Overall, we’d say it’s one of the premier beginner spots in Central America. Unlike Mexico and Ecuador, it manages to spread the lineup and give some challenging waves on relatively easy paddle outs. It’s super clear, clean water, and there’s always a chance you’ll be in with something hollow to get pitted when the tide is low. We also LOVE the vibes. Chilled bars, sunset cafes, vegan eateries – it’s pure Costa Rica at its best.

Where is Santa Teresa?

Santa Teresa, Costa Rica, is located at the far tip of the wild Nicoya Peninsula. It faces perfectly southwest out to the heart of the Pacific Ocean, with hills covered in lush rainforests dominating to the back. It’s about a five-hour drive from the capital of the land of Pura Vida at San Jose. The trip is fastest via the ferry crossing into Punta Arenas and is run once daily on the Transportes Cóbano bus service (tickets cost $12 each). There’s also a short-haul flight, but why risk the boards again, eh?

Where to go surfing in Santa Teresa?

Santa Teresa surf

There are plenty of reasons why surfing Santa Teresa is on the rise in Costa Rica. The mix of breaks is undeniably attractive. What’s so rare is that these spots can cater to all sorts of levels. And you don’t even have to split up if you have mixed-ability groups, because there are secondary swells or spots that can entertain both improving intermediates and total beginners all at the same time. Let’s check em out…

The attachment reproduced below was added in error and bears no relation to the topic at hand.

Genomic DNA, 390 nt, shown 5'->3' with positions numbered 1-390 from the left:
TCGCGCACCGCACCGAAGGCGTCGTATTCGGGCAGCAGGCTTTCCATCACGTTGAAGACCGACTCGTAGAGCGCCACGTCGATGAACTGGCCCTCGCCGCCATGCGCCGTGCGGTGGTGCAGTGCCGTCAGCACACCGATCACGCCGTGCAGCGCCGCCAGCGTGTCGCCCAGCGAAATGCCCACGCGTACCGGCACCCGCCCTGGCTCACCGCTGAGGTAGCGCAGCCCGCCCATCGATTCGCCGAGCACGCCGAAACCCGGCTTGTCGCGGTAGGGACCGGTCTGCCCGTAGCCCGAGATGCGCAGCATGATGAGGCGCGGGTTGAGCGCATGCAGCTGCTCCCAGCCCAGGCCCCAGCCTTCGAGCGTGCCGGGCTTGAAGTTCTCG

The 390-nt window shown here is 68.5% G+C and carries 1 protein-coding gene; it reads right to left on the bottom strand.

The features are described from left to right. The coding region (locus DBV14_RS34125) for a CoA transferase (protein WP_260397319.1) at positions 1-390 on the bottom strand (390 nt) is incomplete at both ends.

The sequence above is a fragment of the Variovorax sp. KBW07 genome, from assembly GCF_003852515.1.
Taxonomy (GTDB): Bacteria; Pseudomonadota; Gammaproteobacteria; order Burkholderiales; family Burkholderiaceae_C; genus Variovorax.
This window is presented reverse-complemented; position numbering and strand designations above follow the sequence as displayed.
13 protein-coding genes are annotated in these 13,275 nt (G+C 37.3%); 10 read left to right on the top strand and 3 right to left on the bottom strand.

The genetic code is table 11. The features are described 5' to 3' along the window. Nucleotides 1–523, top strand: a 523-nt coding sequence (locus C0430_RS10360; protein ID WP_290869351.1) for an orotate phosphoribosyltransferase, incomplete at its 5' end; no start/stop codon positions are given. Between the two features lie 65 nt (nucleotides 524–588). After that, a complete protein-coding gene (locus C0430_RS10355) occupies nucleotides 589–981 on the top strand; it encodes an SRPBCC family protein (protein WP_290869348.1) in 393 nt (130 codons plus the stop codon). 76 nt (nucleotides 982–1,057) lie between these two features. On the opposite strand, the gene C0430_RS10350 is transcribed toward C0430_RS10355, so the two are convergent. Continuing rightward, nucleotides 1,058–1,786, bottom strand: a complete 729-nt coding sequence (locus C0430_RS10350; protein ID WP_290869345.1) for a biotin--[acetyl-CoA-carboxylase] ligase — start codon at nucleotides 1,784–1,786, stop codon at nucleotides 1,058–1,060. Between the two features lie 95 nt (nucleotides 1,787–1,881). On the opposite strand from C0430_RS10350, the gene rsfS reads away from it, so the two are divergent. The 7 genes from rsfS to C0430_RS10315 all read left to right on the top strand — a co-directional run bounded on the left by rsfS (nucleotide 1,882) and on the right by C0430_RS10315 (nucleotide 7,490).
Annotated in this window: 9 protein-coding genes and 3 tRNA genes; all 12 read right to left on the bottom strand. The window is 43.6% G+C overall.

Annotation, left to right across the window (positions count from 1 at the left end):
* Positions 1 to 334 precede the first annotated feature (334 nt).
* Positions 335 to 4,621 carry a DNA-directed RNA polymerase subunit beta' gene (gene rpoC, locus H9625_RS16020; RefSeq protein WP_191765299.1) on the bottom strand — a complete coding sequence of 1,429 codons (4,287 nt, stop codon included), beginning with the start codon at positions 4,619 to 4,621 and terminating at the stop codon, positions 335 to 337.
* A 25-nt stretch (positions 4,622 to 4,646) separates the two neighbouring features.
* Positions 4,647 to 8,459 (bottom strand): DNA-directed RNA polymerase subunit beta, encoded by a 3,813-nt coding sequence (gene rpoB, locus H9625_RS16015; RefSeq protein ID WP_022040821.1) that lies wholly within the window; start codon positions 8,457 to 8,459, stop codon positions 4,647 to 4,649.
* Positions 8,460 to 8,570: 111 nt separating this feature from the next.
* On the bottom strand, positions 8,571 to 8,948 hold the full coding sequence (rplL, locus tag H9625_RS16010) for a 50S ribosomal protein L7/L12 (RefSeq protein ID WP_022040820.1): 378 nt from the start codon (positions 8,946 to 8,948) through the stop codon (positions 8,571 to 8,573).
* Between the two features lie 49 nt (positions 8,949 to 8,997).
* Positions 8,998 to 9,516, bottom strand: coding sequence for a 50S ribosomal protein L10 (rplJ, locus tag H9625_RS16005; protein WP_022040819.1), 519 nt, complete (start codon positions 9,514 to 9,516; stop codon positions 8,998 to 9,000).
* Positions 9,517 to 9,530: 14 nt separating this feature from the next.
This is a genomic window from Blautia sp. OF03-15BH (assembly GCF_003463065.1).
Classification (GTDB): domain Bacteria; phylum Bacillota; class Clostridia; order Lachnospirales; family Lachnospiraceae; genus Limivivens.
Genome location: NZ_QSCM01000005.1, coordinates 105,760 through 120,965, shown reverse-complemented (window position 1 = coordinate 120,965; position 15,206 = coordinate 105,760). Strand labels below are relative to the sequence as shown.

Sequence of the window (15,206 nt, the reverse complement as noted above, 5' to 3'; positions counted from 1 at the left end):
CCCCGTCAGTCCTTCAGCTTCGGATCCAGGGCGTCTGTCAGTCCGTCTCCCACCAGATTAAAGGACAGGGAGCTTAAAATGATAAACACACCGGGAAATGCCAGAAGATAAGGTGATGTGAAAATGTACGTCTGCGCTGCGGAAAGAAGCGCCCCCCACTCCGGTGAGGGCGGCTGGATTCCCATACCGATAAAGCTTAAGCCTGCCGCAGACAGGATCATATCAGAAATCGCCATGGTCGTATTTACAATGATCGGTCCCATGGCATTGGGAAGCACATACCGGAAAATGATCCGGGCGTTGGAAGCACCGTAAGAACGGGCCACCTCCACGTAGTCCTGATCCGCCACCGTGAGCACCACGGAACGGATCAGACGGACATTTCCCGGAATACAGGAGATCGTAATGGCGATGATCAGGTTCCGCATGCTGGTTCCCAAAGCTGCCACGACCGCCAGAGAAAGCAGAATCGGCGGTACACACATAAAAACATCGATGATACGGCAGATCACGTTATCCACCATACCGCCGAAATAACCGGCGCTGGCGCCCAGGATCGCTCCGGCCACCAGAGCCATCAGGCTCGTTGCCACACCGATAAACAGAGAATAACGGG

Playa Hermosa

Playa Hermosa is north of Santa Teresa. There’s no real rule about where one begins and the other ends, but that’s okay – no one seems to mind. You can often judge by the wave quality. It’s not quite as sculpted and glassy on this length of beachfront. However, the lineup is always smaller because it’s further from the heart of Santa Teresa town. Being flat and wide, the beach tempers the oncoming W swells to offer a pretty mushy and closey primary break that can turn into some really neat ankle burners for learners on the secondary swell.